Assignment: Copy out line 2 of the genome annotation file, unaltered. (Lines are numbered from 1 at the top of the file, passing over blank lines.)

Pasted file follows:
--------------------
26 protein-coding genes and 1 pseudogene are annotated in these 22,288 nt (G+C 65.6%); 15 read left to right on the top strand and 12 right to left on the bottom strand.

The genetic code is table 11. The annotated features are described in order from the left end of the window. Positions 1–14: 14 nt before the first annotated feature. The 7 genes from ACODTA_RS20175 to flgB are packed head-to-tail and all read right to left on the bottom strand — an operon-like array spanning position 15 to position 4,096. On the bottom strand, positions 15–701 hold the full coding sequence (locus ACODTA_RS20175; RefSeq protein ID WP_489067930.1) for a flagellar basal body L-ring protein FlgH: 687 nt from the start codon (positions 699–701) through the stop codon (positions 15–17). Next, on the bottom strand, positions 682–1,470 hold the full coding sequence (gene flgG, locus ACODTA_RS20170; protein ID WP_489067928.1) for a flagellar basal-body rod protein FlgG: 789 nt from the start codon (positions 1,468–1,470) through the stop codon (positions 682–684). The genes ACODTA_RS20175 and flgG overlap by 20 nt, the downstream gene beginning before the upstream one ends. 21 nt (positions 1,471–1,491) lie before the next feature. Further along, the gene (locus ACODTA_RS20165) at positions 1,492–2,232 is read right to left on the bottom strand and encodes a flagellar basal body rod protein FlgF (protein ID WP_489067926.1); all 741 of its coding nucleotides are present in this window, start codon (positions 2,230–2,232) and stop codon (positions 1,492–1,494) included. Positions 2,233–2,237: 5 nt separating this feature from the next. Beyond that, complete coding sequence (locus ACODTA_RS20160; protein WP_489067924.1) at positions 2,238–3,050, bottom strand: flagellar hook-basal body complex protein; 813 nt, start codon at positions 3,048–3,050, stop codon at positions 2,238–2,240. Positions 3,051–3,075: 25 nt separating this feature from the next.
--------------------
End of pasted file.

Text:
The genetic code is table 11. The annotated features are described in order from the left end of the window. Positions 1–14: 14 nt before the first annotated feature. The 7 genes from ACODTA_RS20175 to flgB are packed head-to-tail and all read right to left on the bottom strand — an operon-like array spanning position 15 to position 4,096. On the bottom strand, positions 15–701 hold the full coding sequence (locus ACODTA_RS20175; RefSeq protein ID WP_489067930.1) for a flagellar basal body L-ring protein FlgH: 687 nt from the start codon (positions 699–701) through the stop codon (positions 15–17). Next, on the bottom strand, positions 682–1,470 hold the full coding sequence (gene flgG, locus ACODTA_RS20170; protein ID WP_489067928.1) for a flagellar basal-body rod protein FlgG: 789 nt from the start codon (positions 1,468–1,470) through the stop codon (positions 682–684). The genes ACODTA_RS20175 and flgG overlap by 20 nt, the downstream gene beginning before the upstream one ends. 21 nt (positions 1,471–1,491) lie before the next feature. Further along, the gene (locus ACODTA_RS20165) at positions 1,492–2,232 is read right to left on the bottom strand and encodes a flagellar basal body rod protein FlgF (protein ID WP_489067926.1); all 741 of its coding nucleotides are present in this window, start codon (positions 2,230–2,232) and stop codon (positions 1,492–1,494) included. Positions 2,233–2,237: 5 nt separating this feature from the next. Beyond that, complete coding sequence (locus ACODTA_RS20160; protein WP_489067924.1) at positions 2,238–3,050, bottom strand: flagellar hook-basal body complex protein; 813 nt, start codon at positions 3,048–3,050, stop codon at positions 2,238–2,240. Positions 3,051–3,075: 25 nt separating this feature from the next.